As needs grow and refugees continue to arrive, UN agencies and partner organizations today appealed for USD $116 million to provide life-saving assistance to Somali refugees seeking safety in an extremely remote area of Ethiopia’s Somali region.
Addis Abeba – Since hostilities erupted last month in the city of Laascaanood, in the Sool region, Somalia, hundreds of thousands of people have been displaced within Somalia and close to 100,000 are estimated to have crossed the border into Ethiopia to escape violence.
Most of the new arrivals in Ethiopia are women, children, older people and people with specific needs, who arrive with nothing, scared and hungry. Among them are a high number of unaccompanied and separated children, which heightens protection concerns.
The humanitarian situation on the ground is dire, with moderate acute malnutrition observed in many children under five and in pregnant and nursing mothers. There is a high risk of disease outbreaks with worrying reports of measles cases in the area.
“The Ethiopian Government and local communities have generously welcomed the refugees, extending any help they can, but with the continuing arrivals, resources are already severely overstretched,” said Clementine Nkweta-Salami, UNHCR’s Regional Director for the East and Horn of Africa and Great Lakes Region. “We need additional funding to ramp up delivery of aid and address the acute and growing humanitarian needs.”
The funds will help provide urgently needed shelter and relief items, such as blankets, mats, and mosquito nets. Food will also be provided to all families in need through monthly general food distributions. Emergency food assistance is already being provided to meet the most immediate food and nutrition needs of new arrivals.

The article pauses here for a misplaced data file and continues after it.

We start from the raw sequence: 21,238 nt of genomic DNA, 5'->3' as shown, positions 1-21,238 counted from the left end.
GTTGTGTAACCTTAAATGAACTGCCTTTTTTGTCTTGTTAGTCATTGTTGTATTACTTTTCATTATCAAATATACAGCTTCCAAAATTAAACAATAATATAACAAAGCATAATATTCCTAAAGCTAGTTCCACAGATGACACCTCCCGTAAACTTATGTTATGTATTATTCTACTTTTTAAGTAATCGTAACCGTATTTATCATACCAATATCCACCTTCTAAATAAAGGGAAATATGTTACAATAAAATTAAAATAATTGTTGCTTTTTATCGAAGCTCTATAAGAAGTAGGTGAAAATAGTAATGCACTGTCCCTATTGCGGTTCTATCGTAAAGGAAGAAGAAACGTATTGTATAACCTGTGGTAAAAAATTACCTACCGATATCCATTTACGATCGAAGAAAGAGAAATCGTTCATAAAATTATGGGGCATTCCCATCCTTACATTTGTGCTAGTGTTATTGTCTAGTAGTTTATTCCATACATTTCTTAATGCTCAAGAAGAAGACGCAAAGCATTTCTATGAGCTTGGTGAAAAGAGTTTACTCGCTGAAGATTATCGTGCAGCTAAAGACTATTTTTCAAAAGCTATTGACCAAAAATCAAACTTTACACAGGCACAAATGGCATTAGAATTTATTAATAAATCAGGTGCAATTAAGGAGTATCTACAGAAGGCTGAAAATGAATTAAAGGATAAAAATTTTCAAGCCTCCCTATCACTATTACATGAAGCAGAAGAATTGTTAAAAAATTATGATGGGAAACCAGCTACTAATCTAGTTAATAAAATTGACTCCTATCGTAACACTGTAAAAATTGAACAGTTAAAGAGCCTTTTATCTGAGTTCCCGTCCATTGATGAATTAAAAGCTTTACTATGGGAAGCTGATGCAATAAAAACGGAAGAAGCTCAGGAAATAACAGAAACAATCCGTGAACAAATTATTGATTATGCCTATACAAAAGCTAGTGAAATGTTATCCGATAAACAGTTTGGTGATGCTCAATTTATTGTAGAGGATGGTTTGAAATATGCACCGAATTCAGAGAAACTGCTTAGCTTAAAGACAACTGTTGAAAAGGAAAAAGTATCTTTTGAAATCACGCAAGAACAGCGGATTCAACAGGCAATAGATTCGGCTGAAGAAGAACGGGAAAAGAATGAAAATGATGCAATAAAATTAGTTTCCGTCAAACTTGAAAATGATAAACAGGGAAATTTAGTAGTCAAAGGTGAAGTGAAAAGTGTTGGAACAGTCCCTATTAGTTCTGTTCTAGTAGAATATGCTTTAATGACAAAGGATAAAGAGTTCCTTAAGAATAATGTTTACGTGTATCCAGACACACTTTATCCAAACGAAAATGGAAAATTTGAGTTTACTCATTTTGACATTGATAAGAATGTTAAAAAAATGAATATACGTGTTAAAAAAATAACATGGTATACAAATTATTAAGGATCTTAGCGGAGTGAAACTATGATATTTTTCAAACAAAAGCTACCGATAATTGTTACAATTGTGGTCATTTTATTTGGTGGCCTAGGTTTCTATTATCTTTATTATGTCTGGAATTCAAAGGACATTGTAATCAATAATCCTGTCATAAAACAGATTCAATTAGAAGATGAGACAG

With the high numbers of women and children among the refugees, support will prioritize child protection services, prevention and response to gender-based violence, documentation, and education.
Child-friendly spaces will be established to help with children’s wellbeing. Tracing and family reunification services and alternative care arrangements for separated children will be undertaken.
Refugee settlements will be established in two sites, Mirkan and Docmo, thanks to land provided by the Ethiopian government. Investments are planned to expand the existing government health clinics, supply medicines and medical care, and establish nutritional support program.
“This influx of refugees is happening at the worst time possible, in an extremely remote area of Ethiopia’s Somali region which is also one of the most severely hit by the worst drought in 60 years,” said Michael Dunford, WFP’s Regional Director for East Africa. “To save lives, we need funding now.”
Funding levels in Ethiopia remain critically low, and the response to the drought in the Horn of Africa is under severe pressure due to the rapidly rising needs. Ethiopia already hosted 884,000 refugees and asylum-seekers – predominantly from South Sudan, Somalia, and Eritrea – before the most recent arrivals.
As refugees continue to flee, the needs will increasingly outstrip the resources available. We are urgently appealing to the international community to swiftly mobilize sufficient resources to allow aid agencies to continue to support the Ethiopian government to provide a coordinated, effective and life-saving response. AS